As the 2020 school year arrived with no end in sight to the coronavirus pandemic, parents and educators were understandably worried. How would we maintain social distancing in schools? Where will teachers get enough PPE to keep themselves safe?
And while those questions are absolutely important, they miss one major problem. It turns out that keeping students safe once they come back to school is only one part of the bigger picture.
Studies have shown that online education isn’t the most effective way for many kids to learn. It can be harder to pay attention, stay on schedule, and retain information.
Younger kids can miss out on developing key social skills and forming bonds with their peers. Older students can become depressed and isolated. They may develop bad habits that negatively impact their studies and even their sleep.
The other major problem with online learning is a lack of access. Even if every single kid is sent home with a tablet or laptop, some children have more reliable access to the internet than others. Disadvantaged kids can fall even farther behind as they lack the resources and environment to study at home.
Given the choice between the risks of classroom education and the downsides of online learning, some parents have gone with a third option. Pulling kids from school, whether it’s for private education or to enter the workforce early, is going to have a lasting impact on our society.
According to a USA Today report, thousands of students have fallen through the cracks in our education system. School districts across the country are reporting declines in enrollment. In particular, public schools are “missing large swaths of children in the youngest grade.”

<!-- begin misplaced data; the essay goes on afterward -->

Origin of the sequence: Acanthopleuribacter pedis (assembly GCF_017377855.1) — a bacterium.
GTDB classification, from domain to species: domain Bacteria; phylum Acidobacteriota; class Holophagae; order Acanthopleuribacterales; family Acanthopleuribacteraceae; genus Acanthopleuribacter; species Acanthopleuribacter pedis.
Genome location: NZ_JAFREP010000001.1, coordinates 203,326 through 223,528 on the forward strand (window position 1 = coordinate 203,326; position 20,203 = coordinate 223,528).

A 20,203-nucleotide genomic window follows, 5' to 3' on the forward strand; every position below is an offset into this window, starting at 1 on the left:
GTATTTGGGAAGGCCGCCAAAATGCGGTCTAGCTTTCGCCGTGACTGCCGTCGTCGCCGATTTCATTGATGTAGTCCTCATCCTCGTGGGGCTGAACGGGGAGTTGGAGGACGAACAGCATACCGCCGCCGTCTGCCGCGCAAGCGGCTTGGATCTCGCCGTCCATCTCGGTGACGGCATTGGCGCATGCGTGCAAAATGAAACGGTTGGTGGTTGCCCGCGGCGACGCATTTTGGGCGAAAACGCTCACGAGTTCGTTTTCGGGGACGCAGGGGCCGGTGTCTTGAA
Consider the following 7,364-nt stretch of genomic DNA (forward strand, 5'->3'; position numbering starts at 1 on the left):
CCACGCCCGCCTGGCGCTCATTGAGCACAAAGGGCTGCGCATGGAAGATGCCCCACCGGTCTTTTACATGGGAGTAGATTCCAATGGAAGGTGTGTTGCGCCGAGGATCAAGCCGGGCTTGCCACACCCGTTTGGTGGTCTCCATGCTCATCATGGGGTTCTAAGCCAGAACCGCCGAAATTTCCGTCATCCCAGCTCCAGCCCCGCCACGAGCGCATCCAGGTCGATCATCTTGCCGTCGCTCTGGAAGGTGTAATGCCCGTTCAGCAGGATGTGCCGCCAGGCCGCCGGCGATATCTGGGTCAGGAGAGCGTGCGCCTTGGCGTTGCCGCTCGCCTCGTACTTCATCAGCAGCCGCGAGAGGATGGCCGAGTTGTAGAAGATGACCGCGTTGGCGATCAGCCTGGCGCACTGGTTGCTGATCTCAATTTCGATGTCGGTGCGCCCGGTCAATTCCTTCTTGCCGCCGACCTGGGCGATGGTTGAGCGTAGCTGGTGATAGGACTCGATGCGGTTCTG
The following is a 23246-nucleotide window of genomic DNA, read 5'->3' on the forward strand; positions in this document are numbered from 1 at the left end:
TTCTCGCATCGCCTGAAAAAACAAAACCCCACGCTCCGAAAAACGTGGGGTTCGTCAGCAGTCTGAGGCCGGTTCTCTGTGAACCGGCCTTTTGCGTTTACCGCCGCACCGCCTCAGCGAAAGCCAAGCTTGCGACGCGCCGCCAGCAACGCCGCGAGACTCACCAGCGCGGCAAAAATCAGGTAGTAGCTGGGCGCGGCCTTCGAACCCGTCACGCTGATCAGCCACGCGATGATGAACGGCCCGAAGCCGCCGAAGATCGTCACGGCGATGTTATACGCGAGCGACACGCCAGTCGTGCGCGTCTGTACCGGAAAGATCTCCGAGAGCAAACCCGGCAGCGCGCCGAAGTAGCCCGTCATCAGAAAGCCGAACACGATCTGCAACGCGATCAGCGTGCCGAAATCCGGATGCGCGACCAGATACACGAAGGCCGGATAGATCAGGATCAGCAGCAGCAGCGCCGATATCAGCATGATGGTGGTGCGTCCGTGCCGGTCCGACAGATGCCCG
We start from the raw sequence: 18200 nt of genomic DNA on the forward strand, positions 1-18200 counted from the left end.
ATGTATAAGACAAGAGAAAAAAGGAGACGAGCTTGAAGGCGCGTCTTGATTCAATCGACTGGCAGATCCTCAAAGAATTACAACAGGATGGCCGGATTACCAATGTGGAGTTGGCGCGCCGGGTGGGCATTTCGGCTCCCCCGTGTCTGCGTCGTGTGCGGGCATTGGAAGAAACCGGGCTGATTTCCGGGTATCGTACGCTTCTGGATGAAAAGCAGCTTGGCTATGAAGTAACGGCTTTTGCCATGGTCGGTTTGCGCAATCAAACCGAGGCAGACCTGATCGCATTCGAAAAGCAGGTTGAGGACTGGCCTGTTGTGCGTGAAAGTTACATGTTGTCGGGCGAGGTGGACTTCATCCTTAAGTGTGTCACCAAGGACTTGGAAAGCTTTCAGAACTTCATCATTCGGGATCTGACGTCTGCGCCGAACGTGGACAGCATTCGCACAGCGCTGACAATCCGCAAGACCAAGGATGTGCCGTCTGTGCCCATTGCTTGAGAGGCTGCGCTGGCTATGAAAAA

In addition to parents pulling their kids from school, an alarming number of older students are dropping out. This is especially common in lower-income families, where teenagers are choosing to work instead of attending school.
However, students from more affluent families are also leaving the school system. Their parents can afford private teachers and other options that simply aren’t available to disadvantaged kids.
Experts warn that we’re looking at an ever-widening gap between the haves and the have-nots.
It’s not just kids who are impacted by this. The school districts themselves will end up facing budget shortfalls. With declining enrollment comes declining funds.
USA Today estimates that the loss of 10,000 students this year in Clark County, Nevada, translates into a budget reduction of over $61 million. Teacher layoffs could follow, as well as reductions in student services, specialized classes, and support staff.